He was only 6 years old, but Glenn Church vaguely remembers the construction of the power plant in Moss Landing, which was being built not far from where he grew up.
“I recall seeing those stacks go up … it was a big deal,” he said. “And now they’ve become almost like a symbol of the area.”
But the stacks also serve as a reminder of a time when big industry nearly transformed the landscape of Monterey Bay.
In 1965, Texas-based Humble Oil intended on developing 60 square miles of Moss Landing and Elkhorn Slough, with an oil refinery that could pump out 50,000 barrels a day.
A new book by Church and his wife, Kathryn McKenzie, chronicles the complicated fight between Humble Oil, local governments and the burgeoning environmental movement. “Humbled: How California’s Monterey Bay Escaped Industrial Ruin” is now available at local bookstores, including Kelly’s Books in Watsonville and Bookshop Santa Cruz.
Church and McKenzie were inspired to write the book after Church’s father, Warren Church, died in 2017, and they were sifting through his old files. Warren was on the Monterey County Board of Supervisors at the time of the Humble project.
“I was coming across all of this stuff and realized, ‘This is a really interesting story. There’s something here,’” Church said.
Church and McKenzie went to work researching for the book, digging through archives at local libraries, working with the Elkhorn Slough Foundation and getting first-hand accounts from former Monterey Herald and Salinas Californian reporters. They came up with a list of chapters, divided up the work and edited each other’s sections.
“You don’t know how that’s going to go, being a married couple and all,” McKenzie laughed. “We definitely had some interesting conversations and arguments.”
McKenzie grew up in Watsonville and Santa Cruz and attended Harbor High, where she began writing for the school newspaper. She was a journalist for many years, but “Humbled” is her (and Church’s) first major work.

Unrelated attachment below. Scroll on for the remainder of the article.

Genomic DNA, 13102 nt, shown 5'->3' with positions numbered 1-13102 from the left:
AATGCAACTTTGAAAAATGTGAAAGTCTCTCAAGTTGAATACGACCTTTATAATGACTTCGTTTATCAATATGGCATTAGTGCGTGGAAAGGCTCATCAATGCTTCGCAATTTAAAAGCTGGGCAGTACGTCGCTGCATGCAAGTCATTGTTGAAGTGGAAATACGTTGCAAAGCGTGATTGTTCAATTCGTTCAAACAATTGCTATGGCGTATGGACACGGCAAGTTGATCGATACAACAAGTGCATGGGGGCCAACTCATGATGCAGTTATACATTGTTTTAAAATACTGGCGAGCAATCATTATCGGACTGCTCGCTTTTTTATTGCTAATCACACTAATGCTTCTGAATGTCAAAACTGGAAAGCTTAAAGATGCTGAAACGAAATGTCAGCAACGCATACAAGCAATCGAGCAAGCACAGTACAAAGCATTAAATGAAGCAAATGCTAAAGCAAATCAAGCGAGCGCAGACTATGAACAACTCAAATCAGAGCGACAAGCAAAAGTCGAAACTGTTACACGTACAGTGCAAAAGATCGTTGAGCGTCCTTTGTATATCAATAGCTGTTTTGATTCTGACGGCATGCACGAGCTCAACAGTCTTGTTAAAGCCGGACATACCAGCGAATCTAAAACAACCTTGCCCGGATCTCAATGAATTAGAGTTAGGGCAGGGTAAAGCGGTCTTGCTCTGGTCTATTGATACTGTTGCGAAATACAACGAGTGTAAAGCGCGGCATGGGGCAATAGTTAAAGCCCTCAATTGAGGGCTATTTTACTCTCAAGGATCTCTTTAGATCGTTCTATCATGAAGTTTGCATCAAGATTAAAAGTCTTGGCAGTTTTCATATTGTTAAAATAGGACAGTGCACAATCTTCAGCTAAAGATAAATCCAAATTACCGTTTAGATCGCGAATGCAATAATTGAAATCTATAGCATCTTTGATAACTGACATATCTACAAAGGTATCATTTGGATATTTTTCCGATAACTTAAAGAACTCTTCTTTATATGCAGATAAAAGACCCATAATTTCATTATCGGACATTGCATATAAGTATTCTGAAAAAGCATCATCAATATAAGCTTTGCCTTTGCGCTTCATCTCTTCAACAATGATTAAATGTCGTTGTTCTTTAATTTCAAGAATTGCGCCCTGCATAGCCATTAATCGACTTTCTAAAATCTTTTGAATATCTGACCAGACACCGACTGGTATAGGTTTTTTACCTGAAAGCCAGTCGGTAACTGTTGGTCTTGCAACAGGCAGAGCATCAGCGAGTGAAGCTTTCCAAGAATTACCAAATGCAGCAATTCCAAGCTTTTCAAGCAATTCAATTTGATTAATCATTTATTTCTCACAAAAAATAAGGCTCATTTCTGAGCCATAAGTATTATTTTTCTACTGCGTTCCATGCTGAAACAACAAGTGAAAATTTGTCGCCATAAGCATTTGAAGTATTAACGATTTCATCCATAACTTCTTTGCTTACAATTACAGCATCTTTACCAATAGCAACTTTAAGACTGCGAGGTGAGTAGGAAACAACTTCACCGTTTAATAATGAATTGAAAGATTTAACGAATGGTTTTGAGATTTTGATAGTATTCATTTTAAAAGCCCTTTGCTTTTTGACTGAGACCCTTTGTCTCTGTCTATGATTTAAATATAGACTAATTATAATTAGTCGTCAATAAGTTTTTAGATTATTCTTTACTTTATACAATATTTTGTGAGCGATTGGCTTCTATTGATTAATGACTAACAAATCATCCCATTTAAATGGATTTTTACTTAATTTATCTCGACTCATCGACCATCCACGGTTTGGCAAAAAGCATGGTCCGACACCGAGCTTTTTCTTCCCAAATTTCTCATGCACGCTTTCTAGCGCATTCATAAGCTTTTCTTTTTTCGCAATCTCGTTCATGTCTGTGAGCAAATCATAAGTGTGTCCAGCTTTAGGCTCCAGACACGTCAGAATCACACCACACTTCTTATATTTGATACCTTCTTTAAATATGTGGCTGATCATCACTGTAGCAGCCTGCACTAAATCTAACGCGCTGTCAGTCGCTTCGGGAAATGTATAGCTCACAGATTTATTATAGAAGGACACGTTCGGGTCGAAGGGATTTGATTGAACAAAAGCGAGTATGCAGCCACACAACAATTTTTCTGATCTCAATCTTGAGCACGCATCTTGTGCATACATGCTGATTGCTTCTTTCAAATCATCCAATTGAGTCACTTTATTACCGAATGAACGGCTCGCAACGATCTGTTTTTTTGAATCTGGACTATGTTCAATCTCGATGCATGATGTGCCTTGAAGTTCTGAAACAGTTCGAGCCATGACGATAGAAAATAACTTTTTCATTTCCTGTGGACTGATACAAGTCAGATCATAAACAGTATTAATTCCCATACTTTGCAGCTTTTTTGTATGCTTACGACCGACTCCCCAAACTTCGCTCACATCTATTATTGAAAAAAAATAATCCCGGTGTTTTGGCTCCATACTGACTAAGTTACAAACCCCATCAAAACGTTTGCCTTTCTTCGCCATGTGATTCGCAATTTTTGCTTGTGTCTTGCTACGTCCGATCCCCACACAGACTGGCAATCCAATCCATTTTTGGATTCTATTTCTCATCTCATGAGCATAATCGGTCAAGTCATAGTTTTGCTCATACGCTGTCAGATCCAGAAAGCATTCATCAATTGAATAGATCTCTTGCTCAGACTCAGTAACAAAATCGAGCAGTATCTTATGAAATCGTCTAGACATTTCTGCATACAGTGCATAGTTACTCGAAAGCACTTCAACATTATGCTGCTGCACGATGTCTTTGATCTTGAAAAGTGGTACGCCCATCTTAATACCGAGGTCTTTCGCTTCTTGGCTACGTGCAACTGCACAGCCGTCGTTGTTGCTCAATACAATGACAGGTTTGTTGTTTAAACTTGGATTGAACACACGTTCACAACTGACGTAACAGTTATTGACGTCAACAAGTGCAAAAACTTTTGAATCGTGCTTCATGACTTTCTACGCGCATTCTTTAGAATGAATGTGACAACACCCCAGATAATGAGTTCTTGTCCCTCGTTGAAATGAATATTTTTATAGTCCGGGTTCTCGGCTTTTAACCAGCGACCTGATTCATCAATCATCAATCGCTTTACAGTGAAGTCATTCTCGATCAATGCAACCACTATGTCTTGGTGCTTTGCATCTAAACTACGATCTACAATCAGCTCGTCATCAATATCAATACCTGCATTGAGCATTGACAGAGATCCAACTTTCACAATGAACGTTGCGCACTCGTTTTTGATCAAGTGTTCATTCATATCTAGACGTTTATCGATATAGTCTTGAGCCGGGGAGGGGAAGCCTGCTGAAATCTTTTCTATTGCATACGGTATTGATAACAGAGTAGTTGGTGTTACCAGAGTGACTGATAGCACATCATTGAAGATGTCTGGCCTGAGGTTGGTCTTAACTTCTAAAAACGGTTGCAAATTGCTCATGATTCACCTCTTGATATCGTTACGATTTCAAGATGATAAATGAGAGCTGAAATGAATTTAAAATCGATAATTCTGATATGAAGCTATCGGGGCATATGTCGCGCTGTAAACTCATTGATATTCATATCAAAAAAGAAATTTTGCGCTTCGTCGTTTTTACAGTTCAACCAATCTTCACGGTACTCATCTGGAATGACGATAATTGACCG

“I’ve been writing my whole life, but nothing of this scope,” she said. “We had lots of rewriting to do.”
The pushback against and subsequent exit of Humble Oil from Monterey Bay had long-lasting effects, not only in stopping the refinery but on agriculture, tourism and nature, as well as air pollution laws.
“This was one of the first big battles of the modern environmental era,” Church said. “Just imagine, would the [Monterey Bay] Aquarium have been built if that had happened? Would the National Marine Sanctuary have been protected?”
Still, Church wanted to show all sides of the issue. After all, his environmentalist father initially supported the Humble project—in fact, a lot of people in the area did at the time.
“You look back and think, ‘Why would we ever do that?’” he said. “But you’ve got to understand what was happening at the time. The area was growing at a tremendous rate. Need was great. Taxes were going up. It’d be natural for them to see an untapped area and look at it to bring jobs. I get what they were probably feeling.”
McKenzie said she hopes “Humbled” will not only be informative but also inspiring for readers.
“I hope … it makes them realize how important it is to fight for what you believe in, don’t take things for granted,” she said. “When you feel something is going in the wrong direction … take a stand and fight for a goal.”